Pleasant memories

Don Davis

Advertisement

Pleasant memories of the short hike to Sheep Creek Falls often seep into my thoughts on hot summer days.

Although faint, it’s an easy trail, perhaps a mile long. And it follows close enough to the stream to give Nora the Schnauzer (and Sadie the Dalmatian, in years past) easy access to water.

Nora, of course, loves to go.

Darlene even made the hike once.

Almost.

She stopped when the trail led into the stream at a bend that hid the falls from view.

Then, on the way back she slipped and bounced a few times on the trail.

I don’t remember laughing, of course, or the trail being muddy.

Darlene remembers both.

“I was covered with mud,” she reminded me.

Again.

She declined to make the trip when I suggested it a week ago.

Nora and I last visited the falls on Aug. 20, 2010.

That’s two years ago to the day.

Almost.

That time, I found the pool below the falls so tangled with deadfall that when maneuvering to approach the falls I fell into the stream and filled my boots with water.

Anyway, all that aside, Nora and I went.

As usual, it’s about a two-hour drive.

Then, we ambled easily along most of the trail until we had a choice: Walk into the stream over my boots, or angle up the mossy cliff seeping with tinkling showers.

We angled.

Huffed and puffed.

Up and down.

We struggled over deadfall.

Nora stopped twice to be lifted onto logs, which she pranced along and jumped down.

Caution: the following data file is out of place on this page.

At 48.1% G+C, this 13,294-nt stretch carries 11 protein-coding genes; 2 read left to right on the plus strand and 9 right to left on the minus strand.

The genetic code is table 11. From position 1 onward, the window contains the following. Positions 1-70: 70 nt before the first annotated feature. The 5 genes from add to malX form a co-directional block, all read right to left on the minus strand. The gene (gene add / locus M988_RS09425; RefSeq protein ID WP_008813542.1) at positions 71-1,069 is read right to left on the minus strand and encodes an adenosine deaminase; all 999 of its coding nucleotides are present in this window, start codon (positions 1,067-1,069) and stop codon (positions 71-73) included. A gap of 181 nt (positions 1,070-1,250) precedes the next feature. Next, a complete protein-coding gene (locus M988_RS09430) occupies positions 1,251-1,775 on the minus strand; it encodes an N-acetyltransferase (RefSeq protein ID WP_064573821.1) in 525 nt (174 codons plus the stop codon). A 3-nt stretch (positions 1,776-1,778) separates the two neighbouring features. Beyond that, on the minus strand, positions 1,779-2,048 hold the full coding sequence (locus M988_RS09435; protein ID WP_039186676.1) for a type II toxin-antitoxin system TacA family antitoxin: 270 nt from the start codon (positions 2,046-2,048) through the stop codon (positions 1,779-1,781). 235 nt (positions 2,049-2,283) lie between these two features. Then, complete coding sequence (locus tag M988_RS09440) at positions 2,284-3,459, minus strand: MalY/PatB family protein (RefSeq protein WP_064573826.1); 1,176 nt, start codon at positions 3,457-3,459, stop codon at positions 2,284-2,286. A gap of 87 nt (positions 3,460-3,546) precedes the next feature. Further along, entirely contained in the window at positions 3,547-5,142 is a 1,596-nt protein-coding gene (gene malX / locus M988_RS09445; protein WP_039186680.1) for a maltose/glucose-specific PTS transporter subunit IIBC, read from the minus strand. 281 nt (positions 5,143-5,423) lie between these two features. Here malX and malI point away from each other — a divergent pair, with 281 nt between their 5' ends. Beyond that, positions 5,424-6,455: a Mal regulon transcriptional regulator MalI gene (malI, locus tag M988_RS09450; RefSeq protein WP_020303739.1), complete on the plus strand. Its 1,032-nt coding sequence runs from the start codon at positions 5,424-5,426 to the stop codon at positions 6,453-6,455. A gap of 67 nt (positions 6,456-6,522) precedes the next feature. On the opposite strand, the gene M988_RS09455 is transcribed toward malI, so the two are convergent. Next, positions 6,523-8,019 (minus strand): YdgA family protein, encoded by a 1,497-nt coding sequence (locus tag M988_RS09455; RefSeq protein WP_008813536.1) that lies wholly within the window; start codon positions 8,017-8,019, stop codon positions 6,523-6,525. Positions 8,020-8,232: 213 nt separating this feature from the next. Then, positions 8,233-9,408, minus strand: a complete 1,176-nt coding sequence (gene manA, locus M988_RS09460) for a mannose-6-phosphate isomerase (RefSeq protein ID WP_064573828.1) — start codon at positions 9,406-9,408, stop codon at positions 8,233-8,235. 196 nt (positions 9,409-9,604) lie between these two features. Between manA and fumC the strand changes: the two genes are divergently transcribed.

Once near the stream, and facing another 20-foot climb, I shucked the daypack and left my sweaty shirt in a tree to pick up on the way back.

I made that climb.

Then I slipped on my buttocks down to the stream.

“Deja vu all over again,” I mumbled and examined another skinned elbow, just like in 2010 when I had clutched the camera to my chest and dug an elbow into the rocky slope to slow my descent.

Nora, who didn’t slip, moved away as I landed.

Anyway, we made it. I felt good about that, especially since no nasty tangle blocked the falls.

I inched behind Nora along a 30-foot log, however, to view the 4-foot-wide falls that tumbled 15 feet with a solid roar and a sparkling spray.

I took the usual ton of photos and experimented with slow shutter speeds to give the falls a smooth, snowy appearance.

When we headed back, we easily followed the stream to where I left the daypack and shirt.

I must remember that route and avoid a skinned elbow the next time.

Until then, I’ve banked a few more pleasant memories of the short hike to Sheep Creek Falls.

Contact Don Davis at dondavis@wwub.com. More of Don’s photos can be found online at www.tripper.smugmug.com

Comments

Use the comment form below to begin a discussion about this content.

Sign in to comment

Click here to sign in